This Monday, March 2, Jeff and I will celebrate our first year of “Mr.-and-Mrs-ness”. We’ll buy a bottle of champagne at Costco, feast on their $1.50 hot-dog-and-drink special, and go home and rescue our frost-bitten wedding cake from the freezer and take turns licking it like a popsicle. Then, we’ll reminisce over our wedding pictures and dance to our wedding music. If we have any money left over after paying our bills, we might even take a day trip to Canton Trade Days.

Yes, March will always be our favorite month, but it will always be bittersweet. My mother passed away on March 10, 2004. So, a week after I married my soulmate for life, I took him. flowers in hand, to meet my parents — at Rose Hill Cemetery.

I wish they were alive to meet Jeff.  He and Daddy would have loved each other — you know, in a guy-kind of way. And my mother and I would go off in another room where she would ask me how I met him, what I wore, where we went on our first date, and whether he acted “smitten”.

Please don’t get me wrong.  I miss both of my parents. But my mother? Well, helping me plan my wedding,  zipping up my dress, calming my nerves, looking regal as the usher walks her down the aisle, and crying happy tears from the front row?  Well, isn’t that what mothers do when their daughters get married? Shoot, it’s in their DNA!

From the first day I met Jeff, on Thanksgiving Day 2013, I ached to tell Mama about the handsome cowboy I met on Zoosk.com. The one with the kind face and eyes and — be still my heart! — gray sideburns peeking out from under his cowboy hat. I wanted her to be the first to see my engagement ring — a one-carat, three-stone “past, present, and future” design — that Jeff presented, down on one knee, when he asked me to marry him.

I yearned for Mama to go with me to David’s Bridal for my wedding dress and at Michaels to help me find silk bluebonnets and yellow roses for my bouquet and Mason jars for our unity sand.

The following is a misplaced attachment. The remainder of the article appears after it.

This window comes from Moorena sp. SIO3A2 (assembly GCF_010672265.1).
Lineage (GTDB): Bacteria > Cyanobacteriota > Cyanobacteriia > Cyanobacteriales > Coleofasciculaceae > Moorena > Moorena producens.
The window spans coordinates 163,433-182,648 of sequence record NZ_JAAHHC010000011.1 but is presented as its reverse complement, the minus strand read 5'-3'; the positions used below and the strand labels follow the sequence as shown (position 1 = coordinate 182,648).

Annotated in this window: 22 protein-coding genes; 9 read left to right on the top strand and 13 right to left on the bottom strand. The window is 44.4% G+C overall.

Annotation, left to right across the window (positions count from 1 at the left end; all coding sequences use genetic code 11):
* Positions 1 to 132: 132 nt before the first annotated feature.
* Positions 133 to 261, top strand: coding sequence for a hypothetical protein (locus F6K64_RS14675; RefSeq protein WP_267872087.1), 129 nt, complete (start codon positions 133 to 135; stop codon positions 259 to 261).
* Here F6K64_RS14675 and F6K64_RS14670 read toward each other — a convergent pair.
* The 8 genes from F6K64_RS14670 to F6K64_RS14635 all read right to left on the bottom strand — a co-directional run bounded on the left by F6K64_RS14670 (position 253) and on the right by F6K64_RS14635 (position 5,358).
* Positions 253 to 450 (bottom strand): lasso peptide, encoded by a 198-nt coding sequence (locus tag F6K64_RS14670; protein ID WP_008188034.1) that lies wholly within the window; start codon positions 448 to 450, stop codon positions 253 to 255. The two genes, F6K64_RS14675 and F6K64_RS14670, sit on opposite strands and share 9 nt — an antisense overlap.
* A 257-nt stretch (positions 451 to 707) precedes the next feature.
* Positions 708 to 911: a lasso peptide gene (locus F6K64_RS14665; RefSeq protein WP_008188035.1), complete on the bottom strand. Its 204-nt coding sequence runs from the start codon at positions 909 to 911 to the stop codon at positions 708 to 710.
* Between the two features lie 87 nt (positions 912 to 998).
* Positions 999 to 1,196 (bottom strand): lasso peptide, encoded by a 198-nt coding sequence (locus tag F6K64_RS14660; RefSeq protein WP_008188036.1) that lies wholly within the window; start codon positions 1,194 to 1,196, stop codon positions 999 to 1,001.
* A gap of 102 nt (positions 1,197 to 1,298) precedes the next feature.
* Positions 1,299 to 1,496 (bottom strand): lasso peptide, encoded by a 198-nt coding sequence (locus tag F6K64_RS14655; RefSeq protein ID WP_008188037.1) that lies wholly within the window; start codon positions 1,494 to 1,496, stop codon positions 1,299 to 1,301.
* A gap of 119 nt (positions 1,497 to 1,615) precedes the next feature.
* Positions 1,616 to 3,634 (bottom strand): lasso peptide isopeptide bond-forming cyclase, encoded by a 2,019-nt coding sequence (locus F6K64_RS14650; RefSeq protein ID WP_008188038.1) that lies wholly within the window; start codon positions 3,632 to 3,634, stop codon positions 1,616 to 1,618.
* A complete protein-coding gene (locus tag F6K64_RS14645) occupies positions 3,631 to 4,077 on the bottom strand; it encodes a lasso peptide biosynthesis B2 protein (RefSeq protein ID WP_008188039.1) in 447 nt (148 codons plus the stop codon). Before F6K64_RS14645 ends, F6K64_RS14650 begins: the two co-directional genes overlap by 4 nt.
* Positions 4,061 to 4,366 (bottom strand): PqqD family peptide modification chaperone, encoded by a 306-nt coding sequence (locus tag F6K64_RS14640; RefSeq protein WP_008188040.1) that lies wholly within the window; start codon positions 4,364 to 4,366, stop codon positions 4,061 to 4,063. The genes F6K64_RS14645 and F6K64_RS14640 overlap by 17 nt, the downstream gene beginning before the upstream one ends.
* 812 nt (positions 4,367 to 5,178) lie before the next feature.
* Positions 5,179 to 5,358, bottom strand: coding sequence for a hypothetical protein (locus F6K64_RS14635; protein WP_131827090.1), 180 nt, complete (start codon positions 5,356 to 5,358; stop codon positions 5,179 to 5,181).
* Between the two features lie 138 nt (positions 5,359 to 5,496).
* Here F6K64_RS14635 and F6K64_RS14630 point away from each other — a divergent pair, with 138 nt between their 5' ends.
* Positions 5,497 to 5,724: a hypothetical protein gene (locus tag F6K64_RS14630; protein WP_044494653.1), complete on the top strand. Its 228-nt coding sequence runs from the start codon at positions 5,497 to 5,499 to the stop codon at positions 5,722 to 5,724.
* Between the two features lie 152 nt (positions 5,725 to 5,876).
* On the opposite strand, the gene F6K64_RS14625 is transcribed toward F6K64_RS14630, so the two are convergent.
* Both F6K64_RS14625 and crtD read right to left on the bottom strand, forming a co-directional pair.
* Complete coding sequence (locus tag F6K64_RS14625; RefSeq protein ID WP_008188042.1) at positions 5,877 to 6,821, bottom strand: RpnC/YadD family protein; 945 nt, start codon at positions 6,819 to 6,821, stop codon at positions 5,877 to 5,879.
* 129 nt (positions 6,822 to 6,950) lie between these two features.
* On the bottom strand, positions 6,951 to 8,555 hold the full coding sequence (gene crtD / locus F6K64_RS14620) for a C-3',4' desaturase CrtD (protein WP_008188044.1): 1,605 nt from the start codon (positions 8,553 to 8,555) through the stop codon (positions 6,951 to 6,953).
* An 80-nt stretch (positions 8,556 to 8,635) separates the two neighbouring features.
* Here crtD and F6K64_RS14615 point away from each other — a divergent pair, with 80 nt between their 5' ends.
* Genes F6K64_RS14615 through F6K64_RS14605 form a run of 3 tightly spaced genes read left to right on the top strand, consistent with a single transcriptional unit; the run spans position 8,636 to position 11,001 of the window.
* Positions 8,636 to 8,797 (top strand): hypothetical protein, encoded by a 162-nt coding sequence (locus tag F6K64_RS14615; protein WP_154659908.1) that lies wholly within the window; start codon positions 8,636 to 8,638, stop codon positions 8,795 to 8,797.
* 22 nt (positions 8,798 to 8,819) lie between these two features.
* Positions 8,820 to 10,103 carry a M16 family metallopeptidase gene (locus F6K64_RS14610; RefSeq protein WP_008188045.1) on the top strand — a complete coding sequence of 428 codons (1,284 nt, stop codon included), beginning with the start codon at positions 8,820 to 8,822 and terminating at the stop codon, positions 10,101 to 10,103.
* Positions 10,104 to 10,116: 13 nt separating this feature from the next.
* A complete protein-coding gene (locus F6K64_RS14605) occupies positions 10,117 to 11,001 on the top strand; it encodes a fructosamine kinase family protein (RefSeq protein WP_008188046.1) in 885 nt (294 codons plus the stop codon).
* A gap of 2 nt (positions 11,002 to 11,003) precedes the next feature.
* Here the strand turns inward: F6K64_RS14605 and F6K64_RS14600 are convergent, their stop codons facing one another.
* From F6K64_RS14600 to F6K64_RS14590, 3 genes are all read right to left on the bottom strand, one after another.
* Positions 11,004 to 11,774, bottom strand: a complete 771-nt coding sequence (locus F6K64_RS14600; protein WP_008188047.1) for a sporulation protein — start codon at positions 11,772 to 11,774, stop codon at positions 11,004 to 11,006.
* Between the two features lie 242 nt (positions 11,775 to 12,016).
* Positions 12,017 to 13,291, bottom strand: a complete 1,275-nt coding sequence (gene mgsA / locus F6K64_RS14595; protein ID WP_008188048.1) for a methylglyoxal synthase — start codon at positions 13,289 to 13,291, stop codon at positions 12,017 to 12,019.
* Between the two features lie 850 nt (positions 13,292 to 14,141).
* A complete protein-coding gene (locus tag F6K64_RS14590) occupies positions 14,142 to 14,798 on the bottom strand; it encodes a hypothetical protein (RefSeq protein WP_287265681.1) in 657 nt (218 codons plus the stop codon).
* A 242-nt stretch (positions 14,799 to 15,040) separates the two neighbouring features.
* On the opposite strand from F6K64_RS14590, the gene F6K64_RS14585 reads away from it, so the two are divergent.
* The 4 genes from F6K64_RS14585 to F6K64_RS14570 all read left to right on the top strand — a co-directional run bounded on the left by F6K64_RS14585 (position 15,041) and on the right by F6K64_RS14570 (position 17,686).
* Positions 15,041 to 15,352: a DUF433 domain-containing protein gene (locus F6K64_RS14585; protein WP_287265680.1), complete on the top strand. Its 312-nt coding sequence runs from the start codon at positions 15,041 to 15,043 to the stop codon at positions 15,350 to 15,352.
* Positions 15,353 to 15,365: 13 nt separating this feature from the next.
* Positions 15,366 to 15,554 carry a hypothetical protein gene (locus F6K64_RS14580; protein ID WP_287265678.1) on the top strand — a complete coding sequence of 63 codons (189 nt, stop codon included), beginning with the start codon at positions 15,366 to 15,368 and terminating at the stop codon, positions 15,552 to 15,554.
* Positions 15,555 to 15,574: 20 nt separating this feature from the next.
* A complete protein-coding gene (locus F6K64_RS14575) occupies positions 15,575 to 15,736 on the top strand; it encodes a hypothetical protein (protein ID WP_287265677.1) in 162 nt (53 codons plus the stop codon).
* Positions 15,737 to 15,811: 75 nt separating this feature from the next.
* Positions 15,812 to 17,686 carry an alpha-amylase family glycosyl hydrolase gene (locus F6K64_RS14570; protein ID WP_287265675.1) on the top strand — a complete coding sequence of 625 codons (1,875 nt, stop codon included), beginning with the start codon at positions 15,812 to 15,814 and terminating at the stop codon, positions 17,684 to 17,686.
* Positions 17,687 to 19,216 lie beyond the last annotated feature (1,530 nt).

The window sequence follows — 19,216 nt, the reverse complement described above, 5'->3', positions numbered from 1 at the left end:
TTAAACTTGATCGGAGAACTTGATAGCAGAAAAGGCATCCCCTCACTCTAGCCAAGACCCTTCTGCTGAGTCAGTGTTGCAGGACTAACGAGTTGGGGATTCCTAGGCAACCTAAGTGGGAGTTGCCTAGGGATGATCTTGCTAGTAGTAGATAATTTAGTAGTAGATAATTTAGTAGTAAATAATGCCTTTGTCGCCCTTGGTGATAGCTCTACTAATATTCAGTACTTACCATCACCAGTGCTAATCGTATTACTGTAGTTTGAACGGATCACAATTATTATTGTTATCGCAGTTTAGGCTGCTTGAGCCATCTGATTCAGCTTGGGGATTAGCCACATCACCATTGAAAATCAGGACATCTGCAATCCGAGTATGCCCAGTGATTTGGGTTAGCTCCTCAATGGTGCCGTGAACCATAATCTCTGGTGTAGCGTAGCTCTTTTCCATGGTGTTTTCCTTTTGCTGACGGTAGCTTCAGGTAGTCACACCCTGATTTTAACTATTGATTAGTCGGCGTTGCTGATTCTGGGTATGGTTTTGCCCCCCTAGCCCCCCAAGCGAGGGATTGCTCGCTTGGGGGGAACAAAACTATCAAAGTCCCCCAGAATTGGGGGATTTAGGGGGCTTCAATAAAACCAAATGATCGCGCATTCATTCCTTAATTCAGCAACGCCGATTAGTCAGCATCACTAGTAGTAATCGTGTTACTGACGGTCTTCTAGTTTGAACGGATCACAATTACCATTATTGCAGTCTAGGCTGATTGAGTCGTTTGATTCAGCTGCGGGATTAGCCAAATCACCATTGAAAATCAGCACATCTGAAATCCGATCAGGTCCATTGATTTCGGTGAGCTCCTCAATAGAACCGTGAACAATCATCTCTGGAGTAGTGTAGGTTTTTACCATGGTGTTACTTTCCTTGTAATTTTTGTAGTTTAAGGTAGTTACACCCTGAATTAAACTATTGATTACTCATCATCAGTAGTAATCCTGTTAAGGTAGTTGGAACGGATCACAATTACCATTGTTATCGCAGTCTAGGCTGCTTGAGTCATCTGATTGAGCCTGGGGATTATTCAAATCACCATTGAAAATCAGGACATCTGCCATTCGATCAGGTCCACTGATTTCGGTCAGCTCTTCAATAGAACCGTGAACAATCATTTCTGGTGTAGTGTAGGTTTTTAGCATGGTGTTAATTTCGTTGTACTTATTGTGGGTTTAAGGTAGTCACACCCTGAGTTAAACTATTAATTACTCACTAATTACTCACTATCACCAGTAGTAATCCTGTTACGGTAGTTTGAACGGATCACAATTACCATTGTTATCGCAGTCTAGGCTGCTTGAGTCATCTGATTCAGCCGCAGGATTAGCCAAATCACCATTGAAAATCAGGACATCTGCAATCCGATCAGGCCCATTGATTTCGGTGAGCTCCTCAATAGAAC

I wish for my parents every day of my life. To drop in and have a bowl of fudge-marble ice cream with them because, as Daddy always said, “our little girl has come home”. Their faces would beam when I tell them what fine  husbands, and fathers Tam and Terry have become. To meet their grandchildren, Harald, Sofia, Sadie, and Thomas. And to hear all about my teaching and writing triumphs. And, finally, to get to know Jeff, the love of my life, my husband and their son-in-law.

But, you know — I sort of get the feeling that, just maybe, they already know.




MAN ON BOARD, PART II: Sometimes You Just “Know”.


Since the weekend we met,  my relationship with Jeff has zip-lined along. At first, caring friends, who had seen me hurt, advised me to take things slowly.

“Be careful,” they urged. “Get to know each other, first.”

And Jeff and I did just that, talking on the phone, chatting on Zoosk, and text messaging into the wee hours. We lived forty-five miles apart, yet, with each day, we became more emotionally intimate. Although I had been a night owl, I was able to slip into a sweet sleep, dreaming of his arms around me. 

Since “Jeff and I”  became “us”, everything has fallen into place. Convinced that God led us to each other, we started talking about marriage.

Last Friday, January 17, as we strolled the aisles at Dallas Market Center, we discovered J.C. Jewelers.

“Hey, babe, let’s see if they’ll size us,” I suggested.

Sure enough, the couple at the booth measured our fingers. I was a seven,and Jeff, a ten. Seeing wedding bands nestled in velvet-lined cases, we tried on one ring after the other and marveled how wedding band designs had  changed. One even had a little chain for a bored spouse to twirl around. Another was a skull with glowing ruby eyes. Jeff and I traded amused looks.

Skulls? Really?

After  trying on five or more styles, we settled on a  pair of brushed, silver, Triton bands, guaranteed to withstand the toughest of marriages.

As we hurried out to the pickup, we huddled against blistering wind whipping around us. Before Jeff pulled back onto the road, he stopped and gazed at me in wonder.

“Girl, do you realize we just bought wedding rings? Wedding rings! I  thought I’d never buy another one of those, again!”

I placed my hand on his and whispered.  “I know. Neither did I.”

We were in the best possible kind of shock.

Now, it’s been a little over a month since we met.  That may seem short, but we have found out more about each other than some couples learn in a lifetime.  Our relationship is built on love, respect, and trust. Shoot, we even like each other!

The wedding is only six weeks away, and we can hardly wait.  This time, we just “know”.

So,  ladies, how did you “just know” you had found the one? I’d love to hear from you.

Stay tuned for “Man On Board, Part III”.